SF: By using my experience in multilingualism to empower other black women to do the same. I’ve noticed an increase in black women that want to either move abroad or engage in a career path that utilizes their global skill set. I’m currently offering workshops and a career boot camp to help black women who need assistance finding global career opportunities (including how to approach the job search, identifying their value offering and their unique selling point, etc.).
BM: Why is multilingualism important, especially in the Black community?
SF: I believe it is important to be multilingual because it opens so many opportunities that we normally never would have access to. There are so many academic and professional opportunities out there waiting to be taken advantage of, including the opportunities we could receive on a personal level. When we speak multiple languages, we can connect with more people than we normally connect with and gain access to networks and information that we normally would have no access to.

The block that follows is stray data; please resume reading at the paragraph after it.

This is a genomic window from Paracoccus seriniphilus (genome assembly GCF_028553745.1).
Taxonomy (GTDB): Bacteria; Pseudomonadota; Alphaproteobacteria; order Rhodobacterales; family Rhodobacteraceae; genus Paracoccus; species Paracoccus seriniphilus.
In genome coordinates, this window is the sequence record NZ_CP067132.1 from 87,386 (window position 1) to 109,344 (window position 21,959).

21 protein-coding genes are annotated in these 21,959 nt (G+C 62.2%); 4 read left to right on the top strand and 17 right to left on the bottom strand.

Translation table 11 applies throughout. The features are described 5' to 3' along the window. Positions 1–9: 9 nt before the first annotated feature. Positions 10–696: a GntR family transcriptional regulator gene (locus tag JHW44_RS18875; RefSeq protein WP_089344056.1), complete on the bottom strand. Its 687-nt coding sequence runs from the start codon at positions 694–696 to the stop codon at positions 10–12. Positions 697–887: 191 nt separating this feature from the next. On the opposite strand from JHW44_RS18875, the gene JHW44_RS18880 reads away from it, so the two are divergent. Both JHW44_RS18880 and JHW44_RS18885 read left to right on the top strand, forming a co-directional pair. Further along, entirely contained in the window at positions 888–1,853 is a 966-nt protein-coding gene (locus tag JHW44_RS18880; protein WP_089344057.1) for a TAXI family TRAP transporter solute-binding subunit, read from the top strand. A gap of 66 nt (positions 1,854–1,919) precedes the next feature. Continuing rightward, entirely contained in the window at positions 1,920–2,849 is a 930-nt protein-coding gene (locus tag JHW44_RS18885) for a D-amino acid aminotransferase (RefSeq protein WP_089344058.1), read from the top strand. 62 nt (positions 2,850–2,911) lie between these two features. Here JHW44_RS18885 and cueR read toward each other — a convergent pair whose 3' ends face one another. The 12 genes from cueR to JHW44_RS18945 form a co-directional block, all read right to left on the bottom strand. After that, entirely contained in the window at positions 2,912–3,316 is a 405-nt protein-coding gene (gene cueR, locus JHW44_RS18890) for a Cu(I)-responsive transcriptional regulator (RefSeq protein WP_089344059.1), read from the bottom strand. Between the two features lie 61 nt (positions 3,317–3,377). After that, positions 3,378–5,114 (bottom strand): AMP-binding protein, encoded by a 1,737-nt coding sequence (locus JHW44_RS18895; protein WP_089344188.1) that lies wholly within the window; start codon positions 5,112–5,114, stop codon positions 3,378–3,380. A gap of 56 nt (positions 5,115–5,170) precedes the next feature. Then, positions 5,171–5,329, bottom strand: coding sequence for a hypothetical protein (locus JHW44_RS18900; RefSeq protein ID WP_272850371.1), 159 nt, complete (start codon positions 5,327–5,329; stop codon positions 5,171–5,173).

I believe it is important to be multilingual because it opens so many opportunities that we normally never would have access to.
SF: With learning multiple languages, and the knowledge you have acquired, what advice would you give to your younger self?
I would tell myself to practice with native speakers as much as possible! One hour with a native speaker is equivalent to 5 hours spent in a language course or 10 hours of self-study. You improve so much more quickly when you practice listening and speaking with a native speaker (or even an advanced speaker) as often as you can. Even if it’s just a few sentences here or there and the rest in English, or you insert a lot of English words where you don’t know the translation; get started right away!
BM: Do you believe you are walking in your purpose?
SF: Absolutely, I get confirmation almost every day. So many times people reach out to me for consultation and to give positive feedback on how they are so thankful for the safe space that I’ve created (in the form of a private Facebook group for black women only). They also tell me they are so glad to have found Black Girls Learn Languages on Instagram, Facebook or Twitter, because they now see that so many other black women are passionate about languages just like them. It validates their experience and encourages them when they lose focus or motivation.
BM: Find out more about Shahidah Foster below:
FB Public Fan Page: facebook.com/blackgirlslearnlanguagesÂ
FB Private Group: https://www.facebook.com/groups/1242254575810250